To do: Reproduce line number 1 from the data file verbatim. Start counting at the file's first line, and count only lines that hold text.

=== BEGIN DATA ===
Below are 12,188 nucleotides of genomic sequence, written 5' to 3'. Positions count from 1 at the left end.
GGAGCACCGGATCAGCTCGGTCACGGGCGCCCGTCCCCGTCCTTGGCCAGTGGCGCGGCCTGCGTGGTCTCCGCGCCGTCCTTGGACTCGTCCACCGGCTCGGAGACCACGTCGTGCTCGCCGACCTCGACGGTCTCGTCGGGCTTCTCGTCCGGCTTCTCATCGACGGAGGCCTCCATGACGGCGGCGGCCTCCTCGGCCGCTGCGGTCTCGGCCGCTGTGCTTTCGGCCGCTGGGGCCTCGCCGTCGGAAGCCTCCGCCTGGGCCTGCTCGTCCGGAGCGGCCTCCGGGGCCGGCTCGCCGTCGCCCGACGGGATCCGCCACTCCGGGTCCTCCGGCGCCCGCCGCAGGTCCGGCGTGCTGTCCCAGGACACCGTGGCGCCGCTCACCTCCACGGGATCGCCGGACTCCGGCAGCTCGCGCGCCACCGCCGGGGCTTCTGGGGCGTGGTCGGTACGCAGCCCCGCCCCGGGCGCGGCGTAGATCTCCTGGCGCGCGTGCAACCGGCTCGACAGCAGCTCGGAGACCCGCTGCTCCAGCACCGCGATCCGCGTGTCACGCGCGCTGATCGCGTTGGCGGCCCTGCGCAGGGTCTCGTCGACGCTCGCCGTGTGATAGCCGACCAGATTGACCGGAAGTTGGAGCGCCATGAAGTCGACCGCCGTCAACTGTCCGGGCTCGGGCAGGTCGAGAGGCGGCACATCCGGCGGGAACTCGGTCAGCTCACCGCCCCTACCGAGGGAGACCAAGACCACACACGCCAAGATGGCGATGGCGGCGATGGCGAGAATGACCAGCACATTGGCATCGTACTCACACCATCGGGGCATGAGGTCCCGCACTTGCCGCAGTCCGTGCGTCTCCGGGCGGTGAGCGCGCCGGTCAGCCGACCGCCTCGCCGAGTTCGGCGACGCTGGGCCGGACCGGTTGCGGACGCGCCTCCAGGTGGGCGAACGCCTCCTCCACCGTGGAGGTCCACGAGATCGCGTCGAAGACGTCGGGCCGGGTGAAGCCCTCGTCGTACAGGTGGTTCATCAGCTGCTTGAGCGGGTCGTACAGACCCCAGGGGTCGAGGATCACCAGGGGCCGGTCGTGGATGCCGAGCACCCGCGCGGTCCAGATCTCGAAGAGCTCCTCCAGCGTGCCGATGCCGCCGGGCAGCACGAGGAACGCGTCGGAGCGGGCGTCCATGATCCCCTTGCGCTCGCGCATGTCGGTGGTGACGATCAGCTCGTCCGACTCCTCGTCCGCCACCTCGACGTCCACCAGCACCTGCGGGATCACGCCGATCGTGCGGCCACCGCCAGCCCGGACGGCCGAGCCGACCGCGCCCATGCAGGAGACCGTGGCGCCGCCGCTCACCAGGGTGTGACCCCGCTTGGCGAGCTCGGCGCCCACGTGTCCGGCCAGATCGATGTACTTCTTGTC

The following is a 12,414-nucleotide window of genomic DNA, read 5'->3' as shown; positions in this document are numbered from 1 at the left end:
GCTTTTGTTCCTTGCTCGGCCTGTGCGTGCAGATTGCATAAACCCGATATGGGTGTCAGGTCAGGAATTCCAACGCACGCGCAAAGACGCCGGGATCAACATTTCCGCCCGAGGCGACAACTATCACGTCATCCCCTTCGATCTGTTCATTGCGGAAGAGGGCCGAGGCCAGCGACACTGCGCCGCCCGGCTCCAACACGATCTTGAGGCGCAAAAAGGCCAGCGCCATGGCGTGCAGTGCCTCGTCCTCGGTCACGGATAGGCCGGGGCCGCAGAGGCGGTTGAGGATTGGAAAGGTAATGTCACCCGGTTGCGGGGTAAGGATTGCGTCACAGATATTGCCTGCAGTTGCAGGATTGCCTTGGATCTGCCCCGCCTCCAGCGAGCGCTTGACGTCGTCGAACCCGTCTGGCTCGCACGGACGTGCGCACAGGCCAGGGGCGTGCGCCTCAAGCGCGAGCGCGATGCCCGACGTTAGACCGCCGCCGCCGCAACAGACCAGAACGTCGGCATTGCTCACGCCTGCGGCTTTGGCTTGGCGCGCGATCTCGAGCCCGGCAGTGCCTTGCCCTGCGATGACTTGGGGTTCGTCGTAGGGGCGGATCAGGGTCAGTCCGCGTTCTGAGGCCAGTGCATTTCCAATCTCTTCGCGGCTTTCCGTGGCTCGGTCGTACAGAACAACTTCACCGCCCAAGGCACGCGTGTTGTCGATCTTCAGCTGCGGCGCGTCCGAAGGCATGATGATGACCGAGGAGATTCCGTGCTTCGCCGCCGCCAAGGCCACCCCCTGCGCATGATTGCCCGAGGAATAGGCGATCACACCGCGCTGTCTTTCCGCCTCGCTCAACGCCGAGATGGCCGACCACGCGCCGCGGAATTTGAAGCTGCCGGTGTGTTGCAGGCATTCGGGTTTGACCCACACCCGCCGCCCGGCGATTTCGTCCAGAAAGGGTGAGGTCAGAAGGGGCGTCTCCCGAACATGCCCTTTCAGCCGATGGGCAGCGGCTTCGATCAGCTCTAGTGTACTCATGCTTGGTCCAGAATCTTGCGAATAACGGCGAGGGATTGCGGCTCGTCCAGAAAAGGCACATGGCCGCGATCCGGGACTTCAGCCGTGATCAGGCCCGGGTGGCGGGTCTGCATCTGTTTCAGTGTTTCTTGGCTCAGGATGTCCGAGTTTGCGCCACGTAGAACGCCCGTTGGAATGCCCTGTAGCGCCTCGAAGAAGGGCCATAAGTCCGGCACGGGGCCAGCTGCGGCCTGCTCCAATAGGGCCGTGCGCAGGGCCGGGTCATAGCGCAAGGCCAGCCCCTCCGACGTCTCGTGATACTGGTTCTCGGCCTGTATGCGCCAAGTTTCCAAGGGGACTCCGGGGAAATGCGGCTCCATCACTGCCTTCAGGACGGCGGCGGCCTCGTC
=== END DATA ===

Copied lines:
Below are 12,188 nucleotides of genomic sequence, written 5' to 3'. Positions count from 1 at the left end.